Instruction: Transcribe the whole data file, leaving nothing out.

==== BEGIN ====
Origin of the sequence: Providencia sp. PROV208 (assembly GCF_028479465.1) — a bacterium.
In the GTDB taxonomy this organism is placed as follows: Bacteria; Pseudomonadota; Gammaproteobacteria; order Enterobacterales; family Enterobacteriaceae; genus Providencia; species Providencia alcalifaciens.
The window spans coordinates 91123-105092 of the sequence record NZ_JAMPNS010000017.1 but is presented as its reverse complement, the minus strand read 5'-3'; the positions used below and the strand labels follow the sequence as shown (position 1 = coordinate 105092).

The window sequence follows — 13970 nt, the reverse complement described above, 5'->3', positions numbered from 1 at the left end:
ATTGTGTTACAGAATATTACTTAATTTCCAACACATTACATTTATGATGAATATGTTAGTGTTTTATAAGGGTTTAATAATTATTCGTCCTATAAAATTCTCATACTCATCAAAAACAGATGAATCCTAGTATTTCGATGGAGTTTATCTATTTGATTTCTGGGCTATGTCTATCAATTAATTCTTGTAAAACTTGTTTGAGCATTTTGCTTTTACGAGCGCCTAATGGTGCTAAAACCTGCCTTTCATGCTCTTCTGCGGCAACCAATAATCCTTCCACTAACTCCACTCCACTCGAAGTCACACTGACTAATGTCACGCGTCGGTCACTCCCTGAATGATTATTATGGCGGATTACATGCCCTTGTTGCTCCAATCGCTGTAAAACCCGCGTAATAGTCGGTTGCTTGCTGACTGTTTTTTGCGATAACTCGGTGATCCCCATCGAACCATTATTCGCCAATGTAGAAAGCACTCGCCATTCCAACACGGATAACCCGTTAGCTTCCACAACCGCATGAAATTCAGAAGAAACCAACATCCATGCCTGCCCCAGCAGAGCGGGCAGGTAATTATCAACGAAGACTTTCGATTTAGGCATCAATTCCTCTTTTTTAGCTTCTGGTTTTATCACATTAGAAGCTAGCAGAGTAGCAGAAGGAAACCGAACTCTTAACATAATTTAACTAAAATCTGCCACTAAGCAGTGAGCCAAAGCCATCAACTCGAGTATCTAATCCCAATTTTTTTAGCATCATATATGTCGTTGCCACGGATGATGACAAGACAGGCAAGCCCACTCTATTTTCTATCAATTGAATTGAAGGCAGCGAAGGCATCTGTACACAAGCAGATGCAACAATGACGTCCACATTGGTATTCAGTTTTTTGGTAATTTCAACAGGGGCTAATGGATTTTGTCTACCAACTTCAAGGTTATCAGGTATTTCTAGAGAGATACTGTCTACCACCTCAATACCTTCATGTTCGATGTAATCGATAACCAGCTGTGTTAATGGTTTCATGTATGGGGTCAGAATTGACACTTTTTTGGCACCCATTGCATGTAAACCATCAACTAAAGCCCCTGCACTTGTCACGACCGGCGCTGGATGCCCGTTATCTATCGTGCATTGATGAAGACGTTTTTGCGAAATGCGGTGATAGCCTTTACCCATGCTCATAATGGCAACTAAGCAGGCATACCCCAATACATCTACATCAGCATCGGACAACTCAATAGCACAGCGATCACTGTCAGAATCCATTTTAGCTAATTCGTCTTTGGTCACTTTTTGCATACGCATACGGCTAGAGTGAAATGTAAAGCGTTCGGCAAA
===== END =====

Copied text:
Origin of the sequence: Providencia sp. PROV208 (assembly GCF_028479465.1) — a bacterium.
In the GTDB taxonomy this organism is placed as follows: Bacteria; Pseudomonadota; Gammaproteobacteria; order Enterobacterales; family Enterobacteriaceae; genus Providencia; species Providencia alcalifaciens.
The window spans coordinates 91123-105092 of the sequence record NZ_JAMPNS010000017.1 but is presented as its reverse complement, the minus strand read 5'-3'; the positions used below and the strand labels follow the sequence as shown (position 1 = coordinate 105092).

The window sequence follows — 13970 nt, the reverse complement described above, 5'->3', positions numbered from 1 at the left end:
ATTGTGTTACAGAATATTACTTAATTTCCAACACATTACATTTATGATGAATATGTTAGTGTTTTATAAGGGTTTAATAATTATTCGTCCTATAAAATTCTCATACTCATCAAAAACAGATGAATCCTAGTATTTCGATGGAGTTTATCTATTTGATTTCTGGGCTATGTCTATCAATTAATTCTTGTAAAACTTGTTTGAGCATTTTGCTTTTACGAGCGCCTAATGGTGCTAAAACCTGCCTTTCATGCTCTTCTGCGGCAACCAATAATCCTTCCACTAACTCCACTCCACTCGAAGTCACACTGACTAATGTCACGCGTCGGTCACTCCCTGAATGATTATTATGGCGGATTACATGCCCTTGTTGCTCCAATCGCTGTAAAACCCGCGTAATAGTCGGTTGCTTGCTGACTGTTTTTTGCGATAACTCGGTGATCCCCATCGAACCATTATTCGCCAATGTAGAAAGCACTCGCCATTCCAACACGGATAACCCGTTAGCTTCCACAACCGCATGAAATTCAGAAGAAACCAACATCCATGCCTGCCCCAGCAGAGCGGGCAGGTAATTATCAACGAAGACTTTCGATTTAGGCATCAATTCCTCTTTTTTAGCTTCTGGTTTTATCACATTAGAAGCTAGCAGAGTAGCAGAAGGAAACCGAACTCTTAACATAATTTAACTAAAATCTGCCACTAAGCAGTGAGCCAAAGCCATCAACTCGAGTATCTAATCCCAATTTTTTTAGCATCATATATGTCGTTGCCACGGATGATGACAAGACAGGCAAGCCCACTCTATTTTCTATCAATTGAATTGAAGGCAGCGAAGGCATCTGTACACAAGCAGATGCAACAATGACGTCCACATTGGTATTCAGTTTTTTGGTAATTTCAACAGGGGCTAATGGATTTTGTCTACCAACTTCAAGGTTATCAGGTATTTCTAGAGAGATACTGTCTACCACCTCAATACCTTCATGTTCGATGTAATCGATAACCAGCTGTGTTAATGGTTTCATGTATGGGGTCAGAATTGACACTTTTTTGGCACCCATTGCATGTAAACCATCAACTAAAGCCCCTGCACTTGTCACGACCGGCGCTGGATGCCCGTTATCTATCGTGCATTGATGAAGACGTTTTTGCGAAATGCGGTGATAGCCTTTACCCATGCTCATAATGGCAACTAAGCAGGCATACCCCAATACATCTACATCAGCATCGGACAACTCAATAGCACAGCGATCACTGTCAGAATCCATTTTAGCTAATTCGTCTTTGGTCACTTTTTGCATACGCATACGGCTAGAGTGAAATGTAAAGCGTTCGGCAAA